Granted, Al Unser, Jr. won the Indianapolis 500 and the championship that season, but the following season was a disaster. Tracy was at Newman/Haas, and Penske was a two-car team. Both Fittipaldi and Little Al failed to qualify for the 1995 Indianapolis 500. Fittipaldi finished a forgettable eleventh in the points standings, while Unser, Jr. rebounded after the May fiasco to win three races and score two more podiums and finish second in the standings. Still, the super team pairing had failed to deliver the expected results.
Some teams have evolved into super teams. When the lineup for Andretti-Green was announced for 2004, I’m not sure anyone envisioned what it would eventually became. Tony Kanaan had won only twice since moving up from Indy Lights in 1998. Dario Franchitti had been successful in CART, but was coming off of a broken back that caused him to miss most of the 2003 season. His health and mindset were both uncertain heading into 2004. Bryan Herta had won a race in 2003, subbing for Franchitti, but his career had been underwhelming after winning only twice in the prior ten years. Dan Wheldon showed promise, but was winless at that point in his career.
What evolved over the next two seasons was one of the most cohesive and successful teams I’ve seen in all the years I’ve followed this sport. If one driver won, they were all genuinely happy. There seemed to be no egos and they all worked well together for the betterment of the team. Over the next four seasons, AGR won three championships, two Indianapolis 500 victories and a total of thirty races. By the beginning of the 2008 season, Kanaan was the only one left, and he was gone after the 2010 season. The chemistry was gone and the results suffered. The next four seasons saw only six wins among the entire four-car team – a far cry from the thirty victories in the previous four.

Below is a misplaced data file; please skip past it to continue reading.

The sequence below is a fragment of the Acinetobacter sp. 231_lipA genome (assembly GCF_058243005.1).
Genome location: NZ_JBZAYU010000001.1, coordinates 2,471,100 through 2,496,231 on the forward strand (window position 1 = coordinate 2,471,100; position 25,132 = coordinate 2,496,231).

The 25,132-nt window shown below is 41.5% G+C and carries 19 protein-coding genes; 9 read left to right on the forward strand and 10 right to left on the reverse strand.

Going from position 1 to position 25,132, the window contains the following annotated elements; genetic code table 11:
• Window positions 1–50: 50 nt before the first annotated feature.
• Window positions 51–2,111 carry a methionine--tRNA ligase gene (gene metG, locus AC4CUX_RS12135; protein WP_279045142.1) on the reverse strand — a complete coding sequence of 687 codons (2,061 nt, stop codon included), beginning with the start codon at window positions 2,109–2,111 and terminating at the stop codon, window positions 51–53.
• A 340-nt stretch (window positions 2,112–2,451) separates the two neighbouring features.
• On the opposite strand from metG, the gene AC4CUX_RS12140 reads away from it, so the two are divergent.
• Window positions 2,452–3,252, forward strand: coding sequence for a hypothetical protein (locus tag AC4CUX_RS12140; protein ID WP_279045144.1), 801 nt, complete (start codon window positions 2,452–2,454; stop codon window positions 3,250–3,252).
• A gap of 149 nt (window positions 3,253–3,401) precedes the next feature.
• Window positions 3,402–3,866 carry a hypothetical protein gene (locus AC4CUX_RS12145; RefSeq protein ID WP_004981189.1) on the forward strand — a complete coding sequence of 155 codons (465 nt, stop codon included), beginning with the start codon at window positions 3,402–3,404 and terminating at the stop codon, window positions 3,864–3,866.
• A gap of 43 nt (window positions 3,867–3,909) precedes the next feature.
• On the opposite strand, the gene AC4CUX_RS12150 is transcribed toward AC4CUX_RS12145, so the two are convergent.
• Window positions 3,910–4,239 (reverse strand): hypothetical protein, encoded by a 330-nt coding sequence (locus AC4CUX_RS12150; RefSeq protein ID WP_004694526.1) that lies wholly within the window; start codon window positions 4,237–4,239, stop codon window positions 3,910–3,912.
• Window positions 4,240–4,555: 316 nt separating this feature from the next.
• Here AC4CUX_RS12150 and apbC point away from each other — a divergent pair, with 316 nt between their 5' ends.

Of course, sometimes super teams work. I go back to 1985, when Roger Penske had Danny Sullivan, Rick Mears and Al Unser driving for him at the same time. Heading into the season, the team knew that Rick Mears would run a partial schedule at best, as he was still recovering from his devastating feet and ankle injuries suffered at Sanair the previous year. By this time, Mears already had two “500” victories and three CART titles.
Though he couldn’t be counted on to win the title that season, Mears won Pocono and finished second at Michigan. But his teammates stepped up. Sullivan won the now-famous spin-and-win Indianapolis 500 that year, and Unser the last of his three championships. Looking back that Penske team of 1985 eventually accounted for nine Indianapolis 500 victories, seven CART or USAC championships and eighty-five CART or USAC wins among the three careers of Mears, Unser and Sullivan.
So how will the team dynamics function among next year’s four Penske drivers? That’s an interesting question and one that I have no idea how to answer. You have two drivers, Helio Castroneves and Juan Montoya – who are nearing the end of their careers. Neither of them are coasting. They are both still hungry to prove that they can still win in the short amount of time they have left. Then you have two drivers in their prime – one the reigning champion, the other is the newcomer trying to prove himself.
There are those who speculate that Montoya and Will Power did not really care for each other that much. I’ve heard that Helio was sort of the buffer between them. Now throw in the love/hate relationship between Power and Simon Pagenaud and you have what could be great chemistry or a combustible situation. Can all four drivers set their egos aside for the good of the team? We probably won’t know the answer until this time next year. It will be fun to follow this latest version of the super team.